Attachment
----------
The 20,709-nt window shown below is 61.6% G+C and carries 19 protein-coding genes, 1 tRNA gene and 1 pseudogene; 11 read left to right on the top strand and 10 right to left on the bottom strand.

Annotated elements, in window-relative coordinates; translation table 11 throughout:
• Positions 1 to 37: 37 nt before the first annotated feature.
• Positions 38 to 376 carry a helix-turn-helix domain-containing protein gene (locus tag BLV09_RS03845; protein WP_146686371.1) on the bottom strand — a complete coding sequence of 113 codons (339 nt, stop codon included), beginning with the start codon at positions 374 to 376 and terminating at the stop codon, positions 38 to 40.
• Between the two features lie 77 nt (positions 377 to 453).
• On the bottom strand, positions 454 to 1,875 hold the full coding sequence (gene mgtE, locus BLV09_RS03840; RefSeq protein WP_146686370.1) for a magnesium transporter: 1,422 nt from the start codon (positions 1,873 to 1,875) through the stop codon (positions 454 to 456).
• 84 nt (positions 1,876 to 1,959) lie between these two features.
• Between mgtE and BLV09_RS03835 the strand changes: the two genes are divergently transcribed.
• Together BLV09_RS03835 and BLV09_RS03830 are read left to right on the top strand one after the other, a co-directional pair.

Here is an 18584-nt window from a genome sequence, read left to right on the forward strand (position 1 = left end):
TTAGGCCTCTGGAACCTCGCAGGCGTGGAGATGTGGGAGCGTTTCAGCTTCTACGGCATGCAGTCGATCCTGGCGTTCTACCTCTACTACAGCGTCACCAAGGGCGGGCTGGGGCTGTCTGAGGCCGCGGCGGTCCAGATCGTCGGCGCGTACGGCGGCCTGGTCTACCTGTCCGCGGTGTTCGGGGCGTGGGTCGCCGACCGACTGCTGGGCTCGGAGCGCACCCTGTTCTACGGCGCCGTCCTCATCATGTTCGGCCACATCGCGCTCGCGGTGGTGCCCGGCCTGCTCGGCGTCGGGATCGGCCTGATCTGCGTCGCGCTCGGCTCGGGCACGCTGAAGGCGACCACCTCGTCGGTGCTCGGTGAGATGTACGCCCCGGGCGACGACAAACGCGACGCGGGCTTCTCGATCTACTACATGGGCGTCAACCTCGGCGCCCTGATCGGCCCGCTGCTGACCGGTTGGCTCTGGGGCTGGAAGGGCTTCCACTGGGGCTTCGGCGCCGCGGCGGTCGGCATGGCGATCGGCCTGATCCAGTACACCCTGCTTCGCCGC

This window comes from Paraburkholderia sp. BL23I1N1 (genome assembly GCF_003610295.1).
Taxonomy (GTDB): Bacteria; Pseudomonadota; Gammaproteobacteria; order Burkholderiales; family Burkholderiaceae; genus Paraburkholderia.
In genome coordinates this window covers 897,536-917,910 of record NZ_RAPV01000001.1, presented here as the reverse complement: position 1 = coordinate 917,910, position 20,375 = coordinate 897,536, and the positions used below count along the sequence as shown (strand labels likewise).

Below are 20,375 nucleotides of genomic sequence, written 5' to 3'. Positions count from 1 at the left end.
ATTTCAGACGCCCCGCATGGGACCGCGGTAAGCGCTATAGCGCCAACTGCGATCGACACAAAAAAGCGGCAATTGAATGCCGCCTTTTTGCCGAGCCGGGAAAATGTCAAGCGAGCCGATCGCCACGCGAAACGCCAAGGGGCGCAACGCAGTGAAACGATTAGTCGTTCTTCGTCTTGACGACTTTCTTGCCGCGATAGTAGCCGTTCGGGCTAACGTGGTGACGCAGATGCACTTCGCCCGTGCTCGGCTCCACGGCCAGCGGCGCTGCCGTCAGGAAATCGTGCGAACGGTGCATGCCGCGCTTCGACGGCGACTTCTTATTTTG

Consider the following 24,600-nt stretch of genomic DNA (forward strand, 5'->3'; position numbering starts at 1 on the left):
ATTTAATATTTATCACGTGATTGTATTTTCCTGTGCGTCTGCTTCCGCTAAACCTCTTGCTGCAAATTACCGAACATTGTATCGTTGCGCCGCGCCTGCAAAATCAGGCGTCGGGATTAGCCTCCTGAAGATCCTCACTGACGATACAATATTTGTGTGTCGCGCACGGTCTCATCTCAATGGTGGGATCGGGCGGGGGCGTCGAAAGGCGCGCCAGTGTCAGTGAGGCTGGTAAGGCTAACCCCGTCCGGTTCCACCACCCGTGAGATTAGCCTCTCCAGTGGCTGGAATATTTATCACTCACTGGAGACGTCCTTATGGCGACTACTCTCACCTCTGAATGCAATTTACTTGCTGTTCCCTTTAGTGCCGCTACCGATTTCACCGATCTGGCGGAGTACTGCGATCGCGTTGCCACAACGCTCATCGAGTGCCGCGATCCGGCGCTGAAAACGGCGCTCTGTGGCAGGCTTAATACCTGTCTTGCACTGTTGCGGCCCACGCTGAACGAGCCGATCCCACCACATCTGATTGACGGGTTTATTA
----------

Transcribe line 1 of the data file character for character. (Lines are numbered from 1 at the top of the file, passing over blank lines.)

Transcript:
The 20,709-nt window shown below is 61.6% G+C and carries 19 protein-coding genes, 1 tRNA gene and 1 pseudogene; 11 read left to right on the top strand and 10 right to left on the bottom strand.